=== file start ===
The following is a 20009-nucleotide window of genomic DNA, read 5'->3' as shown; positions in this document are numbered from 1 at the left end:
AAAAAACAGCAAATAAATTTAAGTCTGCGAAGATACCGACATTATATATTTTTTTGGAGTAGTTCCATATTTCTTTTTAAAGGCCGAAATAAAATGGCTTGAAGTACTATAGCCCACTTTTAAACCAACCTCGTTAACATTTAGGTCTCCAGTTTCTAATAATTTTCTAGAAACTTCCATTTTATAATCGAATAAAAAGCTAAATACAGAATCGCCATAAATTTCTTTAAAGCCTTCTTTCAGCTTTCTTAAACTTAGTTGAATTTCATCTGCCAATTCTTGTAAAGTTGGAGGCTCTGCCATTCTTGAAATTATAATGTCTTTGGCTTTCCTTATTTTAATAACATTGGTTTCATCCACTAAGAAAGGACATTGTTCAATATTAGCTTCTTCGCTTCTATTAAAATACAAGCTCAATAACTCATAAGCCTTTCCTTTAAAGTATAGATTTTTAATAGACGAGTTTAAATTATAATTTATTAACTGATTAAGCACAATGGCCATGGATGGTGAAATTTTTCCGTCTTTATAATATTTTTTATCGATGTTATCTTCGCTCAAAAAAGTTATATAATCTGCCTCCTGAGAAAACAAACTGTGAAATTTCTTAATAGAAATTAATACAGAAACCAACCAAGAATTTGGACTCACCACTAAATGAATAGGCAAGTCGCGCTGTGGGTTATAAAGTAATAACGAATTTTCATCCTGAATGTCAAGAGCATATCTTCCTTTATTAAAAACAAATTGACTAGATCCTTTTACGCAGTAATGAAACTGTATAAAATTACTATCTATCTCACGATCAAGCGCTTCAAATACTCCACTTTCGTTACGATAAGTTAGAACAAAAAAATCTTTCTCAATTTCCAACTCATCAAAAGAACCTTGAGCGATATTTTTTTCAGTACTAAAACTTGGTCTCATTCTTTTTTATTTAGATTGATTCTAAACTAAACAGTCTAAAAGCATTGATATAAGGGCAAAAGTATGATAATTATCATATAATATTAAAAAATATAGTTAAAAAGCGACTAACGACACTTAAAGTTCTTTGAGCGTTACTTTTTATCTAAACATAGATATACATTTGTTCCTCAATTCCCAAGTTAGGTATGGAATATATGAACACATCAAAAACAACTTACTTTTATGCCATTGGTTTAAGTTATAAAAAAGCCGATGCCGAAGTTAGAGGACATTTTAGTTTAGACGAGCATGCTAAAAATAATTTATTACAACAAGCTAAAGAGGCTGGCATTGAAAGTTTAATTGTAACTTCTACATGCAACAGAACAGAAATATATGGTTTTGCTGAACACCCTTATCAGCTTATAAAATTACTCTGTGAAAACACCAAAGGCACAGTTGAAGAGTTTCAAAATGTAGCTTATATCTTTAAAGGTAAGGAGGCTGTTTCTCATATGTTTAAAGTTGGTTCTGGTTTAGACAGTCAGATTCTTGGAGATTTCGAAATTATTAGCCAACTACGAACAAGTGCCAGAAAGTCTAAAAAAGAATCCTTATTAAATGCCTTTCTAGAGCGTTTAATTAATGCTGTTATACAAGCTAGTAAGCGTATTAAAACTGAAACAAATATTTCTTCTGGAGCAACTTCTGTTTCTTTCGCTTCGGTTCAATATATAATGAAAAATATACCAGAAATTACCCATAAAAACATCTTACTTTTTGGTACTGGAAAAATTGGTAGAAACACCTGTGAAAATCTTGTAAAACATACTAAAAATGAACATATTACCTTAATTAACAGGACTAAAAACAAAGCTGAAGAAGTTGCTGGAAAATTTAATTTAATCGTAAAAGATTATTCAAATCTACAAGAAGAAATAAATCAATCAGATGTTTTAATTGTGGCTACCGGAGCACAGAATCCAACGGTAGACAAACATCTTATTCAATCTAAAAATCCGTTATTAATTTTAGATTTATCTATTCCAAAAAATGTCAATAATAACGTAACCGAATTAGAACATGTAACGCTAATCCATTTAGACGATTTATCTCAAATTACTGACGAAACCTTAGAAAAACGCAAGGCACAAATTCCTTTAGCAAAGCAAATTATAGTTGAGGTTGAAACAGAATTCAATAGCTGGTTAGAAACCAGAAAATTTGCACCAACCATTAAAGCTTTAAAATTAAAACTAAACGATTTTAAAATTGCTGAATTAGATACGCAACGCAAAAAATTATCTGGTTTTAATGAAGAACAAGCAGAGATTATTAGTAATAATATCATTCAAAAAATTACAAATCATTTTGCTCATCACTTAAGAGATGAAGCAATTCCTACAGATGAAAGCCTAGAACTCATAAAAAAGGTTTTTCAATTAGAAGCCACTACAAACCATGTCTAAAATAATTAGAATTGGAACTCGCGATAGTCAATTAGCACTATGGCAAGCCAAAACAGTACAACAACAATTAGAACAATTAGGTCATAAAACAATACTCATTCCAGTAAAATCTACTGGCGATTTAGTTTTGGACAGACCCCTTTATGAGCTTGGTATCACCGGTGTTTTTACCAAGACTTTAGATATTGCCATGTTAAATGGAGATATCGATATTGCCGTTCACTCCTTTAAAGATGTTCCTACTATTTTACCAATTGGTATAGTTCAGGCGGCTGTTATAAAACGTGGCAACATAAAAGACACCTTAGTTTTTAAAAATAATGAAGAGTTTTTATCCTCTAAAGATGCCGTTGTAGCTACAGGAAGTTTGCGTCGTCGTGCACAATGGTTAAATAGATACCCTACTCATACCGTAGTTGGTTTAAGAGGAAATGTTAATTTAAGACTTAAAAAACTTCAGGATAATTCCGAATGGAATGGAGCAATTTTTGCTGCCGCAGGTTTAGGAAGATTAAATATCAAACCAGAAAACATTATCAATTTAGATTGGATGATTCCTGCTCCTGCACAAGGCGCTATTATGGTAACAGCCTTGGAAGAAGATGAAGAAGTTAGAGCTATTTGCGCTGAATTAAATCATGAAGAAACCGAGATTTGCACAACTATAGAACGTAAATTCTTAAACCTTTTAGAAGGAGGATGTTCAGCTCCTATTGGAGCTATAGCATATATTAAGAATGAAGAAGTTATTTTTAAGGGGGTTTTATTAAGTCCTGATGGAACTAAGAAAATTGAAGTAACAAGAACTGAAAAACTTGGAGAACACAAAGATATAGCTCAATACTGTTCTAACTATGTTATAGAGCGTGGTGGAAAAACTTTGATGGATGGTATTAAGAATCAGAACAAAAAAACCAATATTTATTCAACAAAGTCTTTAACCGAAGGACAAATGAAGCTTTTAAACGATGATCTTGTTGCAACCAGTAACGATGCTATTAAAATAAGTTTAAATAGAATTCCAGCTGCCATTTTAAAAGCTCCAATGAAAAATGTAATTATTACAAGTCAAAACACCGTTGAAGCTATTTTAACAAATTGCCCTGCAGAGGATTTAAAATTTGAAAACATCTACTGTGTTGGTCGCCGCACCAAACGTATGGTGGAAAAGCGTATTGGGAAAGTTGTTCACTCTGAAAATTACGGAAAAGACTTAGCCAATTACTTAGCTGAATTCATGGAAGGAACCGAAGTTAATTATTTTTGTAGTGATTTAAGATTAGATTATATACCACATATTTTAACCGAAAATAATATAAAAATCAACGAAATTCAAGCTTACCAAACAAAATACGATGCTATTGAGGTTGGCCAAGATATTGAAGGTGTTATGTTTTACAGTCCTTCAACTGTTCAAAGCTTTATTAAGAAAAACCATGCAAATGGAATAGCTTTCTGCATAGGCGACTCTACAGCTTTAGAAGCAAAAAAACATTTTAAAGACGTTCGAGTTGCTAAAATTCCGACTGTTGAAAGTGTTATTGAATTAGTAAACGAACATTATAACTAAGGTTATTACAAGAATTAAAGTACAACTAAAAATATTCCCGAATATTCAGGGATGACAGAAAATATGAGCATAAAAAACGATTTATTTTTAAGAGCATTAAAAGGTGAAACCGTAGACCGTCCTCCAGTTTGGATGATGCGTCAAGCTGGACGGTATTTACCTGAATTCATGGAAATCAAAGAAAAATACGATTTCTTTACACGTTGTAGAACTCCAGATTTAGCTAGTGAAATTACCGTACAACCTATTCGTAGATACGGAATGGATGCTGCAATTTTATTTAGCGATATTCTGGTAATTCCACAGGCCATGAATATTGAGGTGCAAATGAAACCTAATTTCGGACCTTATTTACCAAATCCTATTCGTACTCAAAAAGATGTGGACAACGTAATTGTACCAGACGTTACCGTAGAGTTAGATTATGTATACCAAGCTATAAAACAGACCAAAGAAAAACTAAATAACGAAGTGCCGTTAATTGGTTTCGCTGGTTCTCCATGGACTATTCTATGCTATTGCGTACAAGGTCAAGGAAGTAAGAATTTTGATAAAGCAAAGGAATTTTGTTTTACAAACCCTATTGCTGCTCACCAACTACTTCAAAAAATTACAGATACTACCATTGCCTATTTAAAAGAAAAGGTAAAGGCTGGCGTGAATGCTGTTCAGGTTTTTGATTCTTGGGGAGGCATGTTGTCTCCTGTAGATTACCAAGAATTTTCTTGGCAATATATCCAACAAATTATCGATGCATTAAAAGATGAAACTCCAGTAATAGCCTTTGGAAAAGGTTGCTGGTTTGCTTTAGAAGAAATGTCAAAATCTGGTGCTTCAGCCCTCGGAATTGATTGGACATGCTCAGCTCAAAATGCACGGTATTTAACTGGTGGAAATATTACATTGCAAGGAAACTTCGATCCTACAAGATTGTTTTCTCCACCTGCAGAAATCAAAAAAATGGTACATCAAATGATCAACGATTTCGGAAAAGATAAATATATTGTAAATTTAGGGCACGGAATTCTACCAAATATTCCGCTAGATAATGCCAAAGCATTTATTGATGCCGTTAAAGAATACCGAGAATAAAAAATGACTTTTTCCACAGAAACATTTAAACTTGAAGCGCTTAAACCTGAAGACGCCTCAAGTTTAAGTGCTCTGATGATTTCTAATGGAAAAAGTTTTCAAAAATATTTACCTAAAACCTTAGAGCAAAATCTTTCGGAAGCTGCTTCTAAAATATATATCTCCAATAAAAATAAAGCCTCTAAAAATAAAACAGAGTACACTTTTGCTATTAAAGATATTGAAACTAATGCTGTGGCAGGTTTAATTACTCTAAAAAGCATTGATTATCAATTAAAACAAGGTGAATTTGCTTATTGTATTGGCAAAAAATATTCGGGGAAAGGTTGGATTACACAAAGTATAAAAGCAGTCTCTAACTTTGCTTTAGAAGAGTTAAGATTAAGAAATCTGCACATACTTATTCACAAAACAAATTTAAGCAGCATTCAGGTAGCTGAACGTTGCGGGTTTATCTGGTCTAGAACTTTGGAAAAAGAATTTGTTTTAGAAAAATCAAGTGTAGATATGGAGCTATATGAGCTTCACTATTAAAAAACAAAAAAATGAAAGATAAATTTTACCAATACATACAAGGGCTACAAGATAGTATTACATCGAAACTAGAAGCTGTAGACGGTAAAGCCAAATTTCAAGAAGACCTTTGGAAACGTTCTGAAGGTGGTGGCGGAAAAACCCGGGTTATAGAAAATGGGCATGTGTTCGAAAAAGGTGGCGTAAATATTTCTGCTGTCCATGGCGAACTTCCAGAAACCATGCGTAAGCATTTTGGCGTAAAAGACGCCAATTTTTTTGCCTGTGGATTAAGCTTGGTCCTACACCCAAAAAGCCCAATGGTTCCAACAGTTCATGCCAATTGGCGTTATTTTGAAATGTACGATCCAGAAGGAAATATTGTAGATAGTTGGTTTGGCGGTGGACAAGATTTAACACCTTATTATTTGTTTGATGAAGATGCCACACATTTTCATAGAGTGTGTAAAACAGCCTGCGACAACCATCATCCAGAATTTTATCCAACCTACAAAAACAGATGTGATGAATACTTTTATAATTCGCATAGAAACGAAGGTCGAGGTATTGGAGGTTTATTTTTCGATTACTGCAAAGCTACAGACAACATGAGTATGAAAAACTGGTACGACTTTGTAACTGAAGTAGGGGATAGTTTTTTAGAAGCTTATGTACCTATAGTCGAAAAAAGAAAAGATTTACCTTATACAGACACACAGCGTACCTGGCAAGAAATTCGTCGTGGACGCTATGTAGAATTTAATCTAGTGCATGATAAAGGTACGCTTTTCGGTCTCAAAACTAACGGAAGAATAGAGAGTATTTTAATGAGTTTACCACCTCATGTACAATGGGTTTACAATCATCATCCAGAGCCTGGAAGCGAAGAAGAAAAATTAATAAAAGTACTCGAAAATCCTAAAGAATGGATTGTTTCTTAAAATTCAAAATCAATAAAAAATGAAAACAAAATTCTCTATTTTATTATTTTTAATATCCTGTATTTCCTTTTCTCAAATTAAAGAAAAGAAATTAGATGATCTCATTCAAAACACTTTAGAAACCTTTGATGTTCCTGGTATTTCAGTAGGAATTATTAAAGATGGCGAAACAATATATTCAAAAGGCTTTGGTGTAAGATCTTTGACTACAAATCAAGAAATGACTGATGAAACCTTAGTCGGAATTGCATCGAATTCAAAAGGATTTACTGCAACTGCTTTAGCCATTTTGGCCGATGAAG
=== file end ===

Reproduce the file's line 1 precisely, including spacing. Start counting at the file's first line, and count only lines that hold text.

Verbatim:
The following is a 20009-nucleotide window of genomic DNA, read 5'->3' as shown; positions in this document are numbered from 1 at the left end: